The mass sexual assaults committed by asylum seekers in Cologne and other German cities on New Year’s Eve have ratcheted up the debate about migration across a continent still grappling with the worst migrant crisis since World War II. For CFR Senior Fellow Rachel Vogelstein, lost amid this roiling immigration debate is the focus on women’s rights and safety, which, she says, "needs to be on the front pages all the time, and not just when the perpetrators are migrants or asylum seekers." Sounding caution about groups co-opting the language of feminism to advance anti-migrant policies, Vogelstein says that the issue of sexual violence against women predates Europe’s migration crisis, and as such, requires a larger systemic response.
What do the Cologne attacks tell us about the state of women’s rights in Europe?
Let me start with an observation about the two factors that I think really contributed to the substantial and even growing fallout that we see from the attacks in Cologne. The first factor is the scale of the attack, which really can’t be understated. To date: 659 women have filed criminal complaints, 359 of which were about sexual offenses. So regardless of who the perpetrators were, the scale of the attacks was staggering.
The widespread reports of the poor response by the police force during the attack (which ultimately led to the firing of the Cologne police chief) and the delayed media attention have subsequently fueled concerns about the second factor: the inadequacy of the response. This is something that we continue to see today with recent reports that the Cologne Carnival [Germany’s Mardi Gras] will have “safe zones” for women, which, on the one hand, could be seen as a positive in that services will be available to women who attend and need a safe place. On the other hand, the implication that the rest of the city is not safe for woman supports the notion that there’s a completely inadequate response to the violence—particularly the sexual violence—that women face there.
How do you explain the politics of outrage that followed the attacks?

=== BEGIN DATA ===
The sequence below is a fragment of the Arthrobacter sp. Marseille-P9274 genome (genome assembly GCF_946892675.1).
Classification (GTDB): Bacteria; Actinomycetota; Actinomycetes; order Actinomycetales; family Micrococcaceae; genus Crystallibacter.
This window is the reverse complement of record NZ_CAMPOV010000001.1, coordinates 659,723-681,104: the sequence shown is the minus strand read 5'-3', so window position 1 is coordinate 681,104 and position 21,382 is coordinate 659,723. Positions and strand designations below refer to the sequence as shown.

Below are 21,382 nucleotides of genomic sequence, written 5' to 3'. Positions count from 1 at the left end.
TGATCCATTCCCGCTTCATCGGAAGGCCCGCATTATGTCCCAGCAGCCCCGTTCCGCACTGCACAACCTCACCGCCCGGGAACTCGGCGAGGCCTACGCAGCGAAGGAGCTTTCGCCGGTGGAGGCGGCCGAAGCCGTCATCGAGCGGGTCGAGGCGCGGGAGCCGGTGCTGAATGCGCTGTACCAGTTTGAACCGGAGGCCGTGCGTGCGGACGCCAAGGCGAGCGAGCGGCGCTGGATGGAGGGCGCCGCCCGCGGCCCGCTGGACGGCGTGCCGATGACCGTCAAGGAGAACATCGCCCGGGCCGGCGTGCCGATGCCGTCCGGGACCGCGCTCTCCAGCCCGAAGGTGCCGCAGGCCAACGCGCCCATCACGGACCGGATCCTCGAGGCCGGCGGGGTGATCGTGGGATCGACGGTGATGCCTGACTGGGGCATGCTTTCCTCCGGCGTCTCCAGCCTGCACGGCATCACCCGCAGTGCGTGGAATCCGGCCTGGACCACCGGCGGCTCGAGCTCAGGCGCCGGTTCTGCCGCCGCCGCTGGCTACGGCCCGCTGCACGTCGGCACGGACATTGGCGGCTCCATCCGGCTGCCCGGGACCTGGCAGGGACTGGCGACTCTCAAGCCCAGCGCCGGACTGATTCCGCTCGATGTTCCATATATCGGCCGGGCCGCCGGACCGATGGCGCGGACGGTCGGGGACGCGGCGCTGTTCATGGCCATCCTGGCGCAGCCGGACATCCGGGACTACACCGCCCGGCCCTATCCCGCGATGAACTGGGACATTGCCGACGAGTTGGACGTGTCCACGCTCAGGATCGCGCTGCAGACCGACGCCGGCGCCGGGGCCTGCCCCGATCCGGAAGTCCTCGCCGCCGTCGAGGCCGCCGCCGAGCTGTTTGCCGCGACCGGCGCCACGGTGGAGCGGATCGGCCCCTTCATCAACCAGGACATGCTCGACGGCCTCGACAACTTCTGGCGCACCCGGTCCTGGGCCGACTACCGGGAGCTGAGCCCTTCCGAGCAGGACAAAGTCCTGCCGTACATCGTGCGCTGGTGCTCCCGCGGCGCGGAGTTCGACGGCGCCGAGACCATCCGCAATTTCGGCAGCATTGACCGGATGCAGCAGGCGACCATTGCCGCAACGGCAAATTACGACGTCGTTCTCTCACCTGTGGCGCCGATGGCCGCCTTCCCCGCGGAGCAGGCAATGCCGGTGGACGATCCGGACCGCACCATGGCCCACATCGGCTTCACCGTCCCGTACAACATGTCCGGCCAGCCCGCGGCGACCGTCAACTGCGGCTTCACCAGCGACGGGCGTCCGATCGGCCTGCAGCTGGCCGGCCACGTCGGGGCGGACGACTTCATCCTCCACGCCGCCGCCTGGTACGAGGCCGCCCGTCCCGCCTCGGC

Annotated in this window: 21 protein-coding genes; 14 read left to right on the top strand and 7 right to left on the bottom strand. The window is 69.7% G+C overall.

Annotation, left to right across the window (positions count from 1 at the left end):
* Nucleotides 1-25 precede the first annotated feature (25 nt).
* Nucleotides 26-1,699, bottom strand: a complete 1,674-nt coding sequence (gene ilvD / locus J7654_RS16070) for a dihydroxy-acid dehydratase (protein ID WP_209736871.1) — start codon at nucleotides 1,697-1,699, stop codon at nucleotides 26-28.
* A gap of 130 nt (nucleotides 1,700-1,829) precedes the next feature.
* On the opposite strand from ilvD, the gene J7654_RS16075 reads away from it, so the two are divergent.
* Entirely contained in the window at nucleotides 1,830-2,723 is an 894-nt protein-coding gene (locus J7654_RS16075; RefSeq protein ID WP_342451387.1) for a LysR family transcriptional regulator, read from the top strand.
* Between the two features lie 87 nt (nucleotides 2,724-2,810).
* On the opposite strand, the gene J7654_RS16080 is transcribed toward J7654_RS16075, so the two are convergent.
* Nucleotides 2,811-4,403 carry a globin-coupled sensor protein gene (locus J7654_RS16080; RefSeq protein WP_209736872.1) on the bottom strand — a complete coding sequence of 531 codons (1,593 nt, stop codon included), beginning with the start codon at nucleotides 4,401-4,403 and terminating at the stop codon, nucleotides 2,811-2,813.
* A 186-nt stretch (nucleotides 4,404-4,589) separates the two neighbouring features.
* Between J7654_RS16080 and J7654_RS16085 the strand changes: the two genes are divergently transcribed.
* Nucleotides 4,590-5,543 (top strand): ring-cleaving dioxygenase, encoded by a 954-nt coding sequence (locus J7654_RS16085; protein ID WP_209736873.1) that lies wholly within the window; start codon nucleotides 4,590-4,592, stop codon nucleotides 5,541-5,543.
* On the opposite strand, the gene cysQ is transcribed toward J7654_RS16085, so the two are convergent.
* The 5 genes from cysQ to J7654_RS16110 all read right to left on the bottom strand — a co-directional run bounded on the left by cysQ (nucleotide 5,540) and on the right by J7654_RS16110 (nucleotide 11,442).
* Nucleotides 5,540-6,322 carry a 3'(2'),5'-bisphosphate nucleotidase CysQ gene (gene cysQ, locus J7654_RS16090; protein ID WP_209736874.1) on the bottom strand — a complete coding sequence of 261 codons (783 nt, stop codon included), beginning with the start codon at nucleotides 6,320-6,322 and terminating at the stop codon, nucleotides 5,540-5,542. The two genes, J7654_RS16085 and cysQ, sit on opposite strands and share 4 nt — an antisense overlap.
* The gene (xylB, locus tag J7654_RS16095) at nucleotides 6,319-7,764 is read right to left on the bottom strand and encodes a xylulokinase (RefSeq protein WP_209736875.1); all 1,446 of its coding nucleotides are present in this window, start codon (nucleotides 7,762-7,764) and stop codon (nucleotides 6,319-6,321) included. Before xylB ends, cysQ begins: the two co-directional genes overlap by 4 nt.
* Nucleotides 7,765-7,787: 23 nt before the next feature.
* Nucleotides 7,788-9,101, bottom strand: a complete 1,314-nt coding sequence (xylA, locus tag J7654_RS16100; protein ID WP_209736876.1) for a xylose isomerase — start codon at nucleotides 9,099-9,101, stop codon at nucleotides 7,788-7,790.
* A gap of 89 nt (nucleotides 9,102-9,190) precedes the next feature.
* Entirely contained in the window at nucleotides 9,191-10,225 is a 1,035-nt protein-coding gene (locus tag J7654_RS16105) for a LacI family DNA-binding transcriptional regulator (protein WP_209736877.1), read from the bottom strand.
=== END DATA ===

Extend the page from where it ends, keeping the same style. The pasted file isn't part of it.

Last year, Germany saw 1.1 million asylum seekers. This attack took place at a time of rising concern about migration. There is a lot of the rhetoric from groups that oppose Chancellor Angela Merkel’s asylum policies, and this event really offered these groups an opportunity to leverage public outrage into political opposition to the asylum policies themselves.
"We have seen groups that have not been on the vanguard of women’s rights that are suddenly very concerned about rape culture. It’s important to note that that is not a long-standing position."
We have seen groups that have not been on the vanguard of women’s rights that are suddenly very concerned about rape culture. It’s important to note that that is not a long-standing position. In fact, if we look back to 2013, when there was a wave of activism and public debate in Germany about sexual harassment and assaults, and the quote-unquote, “everyday sexism” that women face there, women’s groups were fueling that conversation. And many of the groups that we now see co-opting some of the language about freedom from violence and women’s rights were nowhere to be found. In fact, past proposals to strengthen German’s penal code in the area of sexual assault were widely opposed. And although they are now being revived, I think it’s notable that this prior debate took place without support from most of the groups who are now clamoring to improve safety and protection for women.